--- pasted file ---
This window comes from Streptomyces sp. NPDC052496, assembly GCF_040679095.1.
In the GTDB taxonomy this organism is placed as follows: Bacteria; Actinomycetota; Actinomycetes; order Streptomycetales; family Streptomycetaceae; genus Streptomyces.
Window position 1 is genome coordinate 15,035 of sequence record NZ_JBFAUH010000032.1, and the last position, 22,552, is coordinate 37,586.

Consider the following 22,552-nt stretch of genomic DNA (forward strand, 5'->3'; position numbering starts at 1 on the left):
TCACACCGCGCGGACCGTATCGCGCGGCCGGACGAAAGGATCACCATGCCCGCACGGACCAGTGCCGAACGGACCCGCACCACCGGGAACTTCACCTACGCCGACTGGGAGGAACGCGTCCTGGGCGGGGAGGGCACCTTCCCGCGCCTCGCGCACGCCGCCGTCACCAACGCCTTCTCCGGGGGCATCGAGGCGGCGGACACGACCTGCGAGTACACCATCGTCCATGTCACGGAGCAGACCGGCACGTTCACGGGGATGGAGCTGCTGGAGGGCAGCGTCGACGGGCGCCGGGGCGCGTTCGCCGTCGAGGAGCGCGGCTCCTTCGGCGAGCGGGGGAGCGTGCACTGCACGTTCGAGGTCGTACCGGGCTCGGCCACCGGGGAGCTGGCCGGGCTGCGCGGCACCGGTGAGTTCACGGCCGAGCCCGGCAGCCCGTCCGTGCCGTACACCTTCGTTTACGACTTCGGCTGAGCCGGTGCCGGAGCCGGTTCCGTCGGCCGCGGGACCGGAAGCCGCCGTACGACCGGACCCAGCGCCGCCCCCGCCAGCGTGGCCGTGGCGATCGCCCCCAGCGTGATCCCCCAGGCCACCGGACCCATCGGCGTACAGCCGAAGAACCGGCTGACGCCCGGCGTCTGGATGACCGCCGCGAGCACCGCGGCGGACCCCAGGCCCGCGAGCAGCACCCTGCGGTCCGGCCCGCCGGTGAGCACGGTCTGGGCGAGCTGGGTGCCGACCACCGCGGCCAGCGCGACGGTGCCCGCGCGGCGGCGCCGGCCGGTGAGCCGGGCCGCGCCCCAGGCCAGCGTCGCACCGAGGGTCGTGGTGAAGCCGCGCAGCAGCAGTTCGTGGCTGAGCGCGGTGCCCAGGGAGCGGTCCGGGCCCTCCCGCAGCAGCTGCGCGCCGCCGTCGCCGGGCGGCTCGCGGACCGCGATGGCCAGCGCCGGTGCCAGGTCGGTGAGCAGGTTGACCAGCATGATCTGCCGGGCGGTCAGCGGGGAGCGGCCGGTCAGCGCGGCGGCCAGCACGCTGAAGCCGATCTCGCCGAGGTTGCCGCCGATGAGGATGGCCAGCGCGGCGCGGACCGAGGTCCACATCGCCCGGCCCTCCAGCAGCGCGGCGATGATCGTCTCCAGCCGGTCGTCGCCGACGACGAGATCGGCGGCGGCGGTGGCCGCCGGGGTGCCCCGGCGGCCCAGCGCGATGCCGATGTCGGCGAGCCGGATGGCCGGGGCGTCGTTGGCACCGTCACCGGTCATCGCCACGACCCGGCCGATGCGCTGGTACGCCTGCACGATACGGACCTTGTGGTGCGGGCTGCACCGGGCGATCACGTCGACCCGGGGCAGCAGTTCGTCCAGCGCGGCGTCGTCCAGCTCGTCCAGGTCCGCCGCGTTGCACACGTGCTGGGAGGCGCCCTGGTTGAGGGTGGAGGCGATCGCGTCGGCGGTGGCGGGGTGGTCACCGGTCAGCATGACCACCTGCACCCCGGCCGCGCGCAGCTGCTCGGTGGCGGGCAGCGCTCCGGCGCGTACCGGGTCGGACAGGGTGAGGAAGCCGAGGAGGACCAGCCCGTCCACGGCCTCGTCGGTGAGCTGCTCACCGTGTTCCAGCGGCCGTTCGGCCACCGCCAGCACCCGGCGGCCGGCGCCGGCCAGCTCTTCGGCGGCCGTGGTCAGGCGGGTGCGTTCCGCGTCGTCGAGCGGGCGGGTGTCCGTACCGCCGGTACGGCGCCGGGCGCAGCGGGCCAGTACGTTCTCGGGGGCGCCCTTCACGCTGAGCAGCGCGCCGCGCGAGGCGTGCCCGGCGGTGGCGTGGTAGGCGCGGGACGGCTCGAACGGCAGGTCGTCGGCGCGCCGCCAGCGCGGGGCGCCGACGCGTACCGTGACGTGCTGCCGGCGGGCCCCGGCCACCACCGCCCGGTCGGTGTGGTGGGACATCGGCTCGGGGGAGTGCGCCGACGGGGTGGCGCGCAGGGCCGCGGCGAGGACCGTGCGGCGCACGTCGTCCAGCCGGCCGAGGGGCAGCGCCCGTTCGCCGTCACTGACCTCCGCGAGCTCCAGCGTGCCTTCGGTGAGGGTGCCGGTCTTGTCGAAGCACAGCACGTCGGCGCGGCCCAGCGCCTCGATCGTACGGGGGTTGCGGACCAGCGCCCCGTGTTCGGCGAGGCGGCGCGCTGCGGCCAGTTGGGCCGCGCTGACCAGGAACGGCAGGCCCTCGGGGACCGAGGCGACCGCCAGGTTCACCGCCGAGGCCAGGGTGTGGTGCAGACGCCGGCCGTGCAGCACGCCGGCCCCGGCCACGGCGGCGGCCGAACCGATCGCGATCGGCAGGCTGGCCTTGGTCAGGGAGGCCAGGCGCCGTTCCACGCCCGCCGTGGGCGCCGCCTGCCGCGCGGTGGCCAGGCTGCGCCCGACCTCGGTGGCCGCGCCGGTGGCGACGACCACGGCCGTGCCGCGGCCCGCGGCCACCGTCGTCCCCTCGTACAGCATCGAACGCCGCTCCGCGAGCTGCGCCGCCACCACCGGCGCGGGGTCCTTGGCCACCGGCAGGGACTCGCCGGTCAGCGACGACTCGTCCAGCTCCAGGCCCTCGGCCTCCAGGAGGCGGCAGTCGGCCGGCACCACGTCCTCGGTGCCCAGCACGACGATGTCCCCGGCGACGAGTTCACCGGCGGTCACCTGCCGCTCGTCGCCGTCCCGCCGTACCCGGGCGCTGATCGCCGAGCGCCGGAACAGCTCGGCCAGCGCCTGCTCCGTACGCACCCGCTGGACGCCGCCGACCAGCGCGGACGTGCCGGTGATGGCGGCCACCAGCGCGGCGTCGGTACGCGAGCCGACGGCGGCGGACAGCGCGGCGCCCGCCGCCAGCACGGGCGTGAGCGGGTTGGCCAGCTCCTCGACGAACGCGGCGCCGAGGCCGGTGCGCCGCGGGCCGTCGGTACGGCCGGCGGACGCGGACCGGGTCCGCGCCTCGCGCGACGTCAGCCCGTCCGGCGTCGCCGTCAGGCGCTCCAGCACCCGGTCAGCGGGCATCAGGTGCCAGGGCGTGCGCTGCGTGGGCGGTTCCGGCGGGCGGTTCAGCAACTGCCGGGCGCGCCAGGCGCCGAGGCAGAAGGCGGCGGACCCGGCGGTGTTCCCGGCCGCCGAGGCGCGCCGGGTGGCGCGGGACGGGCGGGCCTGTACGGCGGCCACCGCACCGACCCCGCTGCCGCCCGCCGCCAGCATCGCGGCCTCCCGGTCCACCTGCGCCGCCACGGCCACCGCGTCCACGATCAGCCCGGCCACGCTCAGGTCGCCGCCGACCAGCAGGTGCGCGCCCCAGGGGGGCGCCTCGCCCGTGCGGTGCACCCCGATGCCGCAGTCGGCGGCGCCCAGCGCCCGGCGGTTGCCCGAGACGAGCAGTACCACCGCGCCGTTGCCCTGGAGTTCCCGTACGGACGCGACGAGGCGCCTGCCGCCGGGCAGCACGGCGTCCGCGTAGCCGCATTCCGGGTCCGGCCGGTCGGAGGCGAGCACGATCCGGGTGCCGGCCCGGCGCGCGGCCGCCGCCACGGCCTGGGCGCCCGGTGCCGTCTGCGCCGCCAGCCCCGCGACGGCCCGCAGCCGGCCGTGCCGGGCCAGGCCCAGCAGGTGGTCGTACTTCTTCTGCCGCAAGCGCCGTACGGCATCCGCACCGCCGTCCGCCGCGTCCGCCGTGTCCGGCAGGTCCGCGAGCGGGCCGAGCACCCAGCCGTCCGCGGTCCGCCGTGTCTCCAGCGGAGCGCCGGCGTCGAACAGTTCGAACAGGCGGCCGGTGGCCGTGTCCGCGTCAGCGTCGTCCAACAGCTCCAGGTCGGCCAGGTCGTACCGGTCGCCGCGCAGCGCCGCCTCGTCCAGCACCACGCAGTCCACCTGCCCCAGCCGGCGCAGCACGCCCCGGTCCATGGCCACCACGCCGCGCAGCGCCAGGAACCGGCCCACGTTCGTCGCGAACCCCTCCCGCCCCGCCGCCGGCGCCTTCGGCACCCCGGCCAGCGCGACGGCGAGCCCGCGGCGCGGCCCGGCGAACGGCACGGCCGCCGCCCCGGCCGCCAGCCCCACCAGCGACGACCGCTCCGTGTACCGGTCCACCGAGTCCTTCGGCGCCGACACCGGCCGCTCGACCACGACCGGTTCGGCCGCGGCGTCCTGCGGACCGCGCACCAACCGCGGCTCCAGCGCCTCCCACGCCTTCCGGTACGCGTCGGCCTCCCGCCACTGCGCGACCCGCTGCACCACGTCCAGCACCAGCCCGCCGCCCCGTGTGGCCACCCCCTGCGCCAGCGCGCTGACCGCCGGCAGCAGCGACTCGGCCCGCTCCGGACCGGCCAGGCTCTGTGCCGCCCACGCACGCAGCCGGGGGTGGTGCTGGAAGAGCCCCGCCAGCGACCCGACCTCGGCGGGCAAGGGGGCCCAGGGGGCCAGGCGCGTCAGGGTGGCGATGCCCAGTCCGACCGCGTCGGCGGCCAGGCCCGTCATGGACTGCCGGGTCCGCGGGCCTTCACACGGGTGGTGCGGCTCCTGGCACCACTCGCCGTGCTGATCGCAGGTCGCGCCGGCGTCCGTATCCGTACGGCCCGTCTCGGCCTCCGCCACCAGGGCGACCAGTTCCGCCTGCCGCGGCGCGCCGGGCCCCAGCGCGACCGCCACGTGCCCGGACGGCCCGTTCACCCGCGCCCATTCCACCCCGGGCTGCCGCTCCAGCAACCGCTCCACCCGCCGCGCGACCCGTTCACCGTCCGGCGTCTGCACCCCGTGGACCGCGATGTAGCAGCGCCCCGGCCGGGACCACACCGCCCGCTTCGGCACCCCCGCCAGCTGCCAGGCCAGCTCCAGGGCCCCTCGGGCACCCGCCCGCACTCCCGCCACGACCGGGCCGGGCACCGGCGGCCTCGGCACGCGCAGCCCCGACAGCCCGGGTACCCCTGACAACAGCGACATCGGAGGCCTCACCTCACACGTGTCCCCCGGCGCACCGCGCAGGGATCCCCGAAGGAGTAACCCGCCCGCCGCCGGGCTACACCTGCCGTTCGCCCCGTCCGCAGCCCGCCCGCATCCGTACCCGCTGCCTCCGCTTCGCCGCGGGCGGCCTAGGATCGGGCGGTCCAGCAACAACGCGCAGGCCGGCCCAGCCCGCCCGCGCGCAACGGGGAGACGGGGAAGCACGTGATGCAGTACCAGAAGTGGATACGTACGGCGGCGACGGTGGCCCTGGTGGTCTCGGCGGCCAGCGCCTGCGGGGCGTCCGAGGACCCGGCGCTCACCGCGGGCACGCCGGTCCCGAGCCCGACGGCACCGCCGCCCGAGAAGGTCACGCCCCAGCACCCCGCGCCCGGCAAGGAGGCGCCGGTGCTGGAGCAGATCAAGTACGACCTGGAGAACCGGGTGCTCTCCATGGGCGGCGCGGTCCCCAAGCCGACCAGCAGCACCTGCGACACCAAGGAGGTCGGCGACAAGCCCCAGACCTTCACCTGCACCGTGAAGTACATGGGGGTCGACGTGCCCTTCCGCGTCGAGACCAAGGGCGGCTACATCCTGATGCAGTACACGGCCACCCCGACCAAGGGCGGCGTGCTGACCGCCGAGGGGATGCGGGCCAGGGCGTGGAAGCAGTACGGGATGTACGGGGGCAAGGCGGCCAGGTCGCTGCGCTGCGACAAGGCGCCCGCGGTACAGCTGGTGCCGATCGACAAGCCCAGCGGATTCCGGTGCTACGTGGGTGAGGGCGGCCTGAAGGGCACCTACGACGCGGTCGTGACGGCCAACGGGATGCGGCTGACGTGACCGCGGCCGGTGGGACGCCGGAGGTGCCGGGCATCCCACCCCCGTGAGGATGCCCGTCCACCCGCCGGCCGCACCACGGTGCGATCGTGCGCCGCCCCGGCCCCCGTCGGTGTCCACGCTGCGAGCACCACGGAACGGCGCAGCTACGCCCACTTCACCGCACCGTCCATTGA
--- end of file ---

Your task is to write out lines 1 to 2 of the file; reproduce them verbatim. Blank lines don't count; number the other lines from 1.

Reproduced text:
This window comes from Streptomyces sp. NPDC052496, assembly GCF_040679095.1.
In the GTDB taxonomy this organism is placed as follows: Bacteria; Actinomycetota; Actinomycetes; order Streptomycetales; family Streptomycetaceae; genus Streptomyces.